There are many benefits of retirement planning, including investing now for financial security when you retire. Interest will accrue over time, allowing small regular contributions to grow into significant savings. If you’re an expat or immigrant, you need to decide whether to retire in your home country or divide work-life between countries. Many who work abroad, still support their families and plan to get back to their home country after retirement.
Even if you’re not close to retirement, there’s no better time to start preparing for retirement than now. While you may have the right intentions to establish yourself back home while working abroad, cross-border finances can be complex.
Here are guidelines for expats and immigrants to help them plan for these situations.
Retiring in Another Country
The first option is retiring in the country you live or work. Review your current retirement accounts, whether they include a 401(k), pension plan, Roth IRA, or another structure of savings. When planning for your retirement in a different country, you need to consider several things, including:
- Stability of the currency and economy
- How retirement income is taxed
- Age restrictions for retirement
To navigate the complex environment of retirement planning as an immigrant or expat, here’s a look at all these three factors.
- Taxes on Retirement Income: When you start using your retirement investments or savings, they will be subjected to taxation. In a country like the U.S., when you withdraw from your 401(K) after the age of 59.5, all disbursements are treated as income. Tax laws vary greatly between countries, so compare options between your country of residence and home country to know which provides you with a better retirement package.
- Age Restrictions: In some places, there are age restrictions on retirement. Check the laws in the country you want to set up your retirement savings as this affects when you can access retirement funds. 401(k)helpcenter.com explains that in the U.S., a 401(K) participant can withdraw money from their plan when they reach 59 ½ years without paying a 10% early withdrawal penalty.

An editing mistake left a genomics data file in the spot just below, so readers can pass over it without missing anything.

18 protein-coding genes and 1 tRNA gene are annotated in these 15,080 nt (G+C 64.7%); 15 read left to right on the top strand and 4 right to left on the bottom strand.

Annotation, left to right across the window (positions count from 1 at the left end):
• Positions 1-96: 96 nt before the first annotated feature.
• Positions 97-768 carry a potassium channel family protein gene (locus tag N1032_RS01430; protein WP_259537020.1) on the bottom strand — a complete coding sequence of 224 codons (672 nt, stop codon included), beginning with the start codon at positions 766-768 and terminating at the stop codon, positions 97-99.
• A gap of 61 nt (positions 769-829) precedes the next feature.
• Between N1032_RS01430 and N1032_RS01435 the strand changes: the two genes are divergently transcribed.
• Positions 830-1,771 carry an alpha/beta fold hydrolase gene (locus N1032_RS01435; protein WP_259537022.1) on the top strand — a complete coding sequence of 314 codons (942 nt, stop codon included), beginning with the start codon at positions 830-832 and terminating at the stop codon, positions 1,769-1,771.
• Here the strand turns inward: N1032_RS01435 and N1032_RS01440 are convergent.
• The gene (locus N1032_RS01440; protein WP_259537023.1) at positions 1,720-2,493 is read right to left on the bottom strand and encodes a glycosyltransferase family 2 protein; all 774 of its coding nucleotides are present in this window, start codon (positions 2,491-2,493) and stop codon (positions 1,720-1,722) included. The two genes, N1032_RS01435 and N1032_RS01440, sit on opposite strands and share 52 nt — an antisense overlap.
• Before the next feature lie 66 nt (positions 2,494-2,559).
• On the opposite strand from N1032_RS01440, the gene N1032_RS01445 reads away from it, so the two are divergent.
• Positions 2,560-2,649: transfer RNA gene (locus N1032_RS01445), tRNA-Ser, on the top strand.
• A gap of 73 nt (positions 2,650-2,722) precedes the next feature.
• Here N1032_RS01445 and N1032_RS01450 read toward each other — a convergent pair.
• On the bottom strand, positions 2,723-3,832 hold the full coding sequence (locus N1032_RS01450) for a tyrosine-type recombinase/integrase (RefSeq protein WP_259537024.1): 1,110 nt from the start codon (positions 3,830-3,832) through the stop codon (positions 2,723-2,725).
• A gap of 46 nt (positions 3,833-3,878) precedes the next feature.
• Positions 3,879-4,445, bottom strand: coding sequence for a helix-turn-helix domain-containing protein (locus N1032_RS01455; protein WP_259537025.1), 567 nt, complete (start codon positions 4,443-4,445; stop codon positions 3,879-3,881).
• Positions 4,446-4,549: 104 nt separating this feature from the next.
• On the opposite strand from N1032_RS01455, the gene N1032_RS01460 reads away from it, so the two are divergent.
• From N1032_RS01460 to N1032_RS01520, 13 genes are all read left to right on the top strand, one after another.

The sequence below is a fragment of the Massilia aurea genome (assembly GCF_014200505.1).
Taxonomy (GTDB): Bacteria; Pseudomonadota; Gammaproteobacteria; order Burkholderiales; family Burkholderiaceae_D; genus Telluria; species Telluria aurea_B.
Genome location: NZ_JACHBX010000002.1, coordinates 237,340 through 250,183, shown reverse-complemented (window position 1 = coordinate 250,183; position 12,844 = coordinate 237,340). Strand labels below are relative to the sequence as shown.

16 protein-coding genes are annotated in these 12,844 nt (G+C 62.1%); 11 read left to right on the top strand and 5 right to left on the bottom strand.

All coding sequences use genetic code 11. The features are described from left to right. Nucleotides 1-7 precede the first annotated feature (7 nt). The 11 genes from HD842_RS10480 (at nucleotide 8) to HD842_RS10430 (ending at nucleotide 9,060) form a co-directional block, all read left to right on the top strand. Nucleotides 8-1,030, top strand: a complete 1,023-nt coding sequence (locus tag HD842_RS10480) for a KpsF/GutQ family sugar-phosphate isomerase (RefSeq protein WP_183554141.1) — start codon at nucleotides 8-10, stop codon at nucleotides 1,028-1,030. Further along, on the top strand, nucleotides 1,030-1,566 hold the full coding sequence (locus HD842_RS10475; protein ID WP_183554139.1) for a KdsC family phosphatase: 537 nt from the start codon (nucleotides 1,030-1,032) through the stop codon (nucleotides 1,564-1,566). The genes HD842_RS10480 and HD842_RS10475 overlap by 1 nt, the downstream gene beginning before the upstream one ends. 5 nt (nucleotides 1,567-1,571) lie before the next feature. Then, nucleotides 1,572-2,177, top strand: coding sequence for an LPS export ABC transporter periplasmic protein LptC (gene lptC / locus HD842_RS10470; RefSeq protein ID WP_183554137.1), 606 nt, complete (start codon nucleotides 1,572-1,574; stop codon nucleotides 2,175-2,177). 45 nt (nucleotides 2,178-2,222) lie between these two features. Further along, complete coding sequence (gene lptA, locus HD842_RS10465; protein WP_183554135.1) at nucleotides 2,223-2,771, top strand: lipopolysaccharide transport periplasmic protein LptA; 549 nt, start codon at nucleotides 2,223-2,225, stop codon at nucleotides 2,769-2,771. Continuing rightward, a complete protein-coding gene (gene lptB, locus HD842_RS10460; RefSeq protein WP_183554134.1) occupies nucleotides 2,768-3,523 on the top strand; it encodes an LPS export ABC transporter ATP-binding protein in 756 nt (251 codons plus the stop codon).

- Economic Stability: The relative stability of your currency back home and in the country, you work in also helps when working out where to set up your retirement plan. A stable economy means you can expect the currency to avoid fluctuations, which gives a predictable rate of return on your investment. Check historical exchange rates to know how far your money can stretch in the new country.
Investing in Multiple Countries
Besides only investing for your retirement in the country you work in, you could also put some money in your home country. This means having foreign portfolio investment and building a retirement kitty back home. Focusing on multiple countries allows you to explore different options, including funds, real estate, and companies. In some countries, multinational investors reap the benefits of a system that’s easier to navigate. Compare the tax system in your country and where you work to know how much you can put in both.
Talk to a Professional
Navigating retirement planning for expats and immigrants can get tricky. Laws change, and you could find new investment vehicles that will give you incredible returns. An expert will help you understand the complex issues and find the best way to invest for your retirement. An accountant who specializes in foreign investment will be a suitable choice to assist you.
Also, it’s common for seniors to opt for selling their family home for something smaller when they retire. This allows them more freedom. If you plan on getting a convenient place to stay, you can review your plan to include housing in more than one address. Check out the local housing prices for a U.S. home to know what you can expect when you sell or buy; for example, homes in Manhattan averaged a sales price of $1.25 million last year — an amount that would provide for a long and cushiony retirement in several other countries.
Planning for retirement is important. Even if you’re an immigrant or an expat, you can plan for your retirement focusing on both your host country and where you come from. Consider the laws and opportunities in both countries to decide which country provides the best environment for investors.
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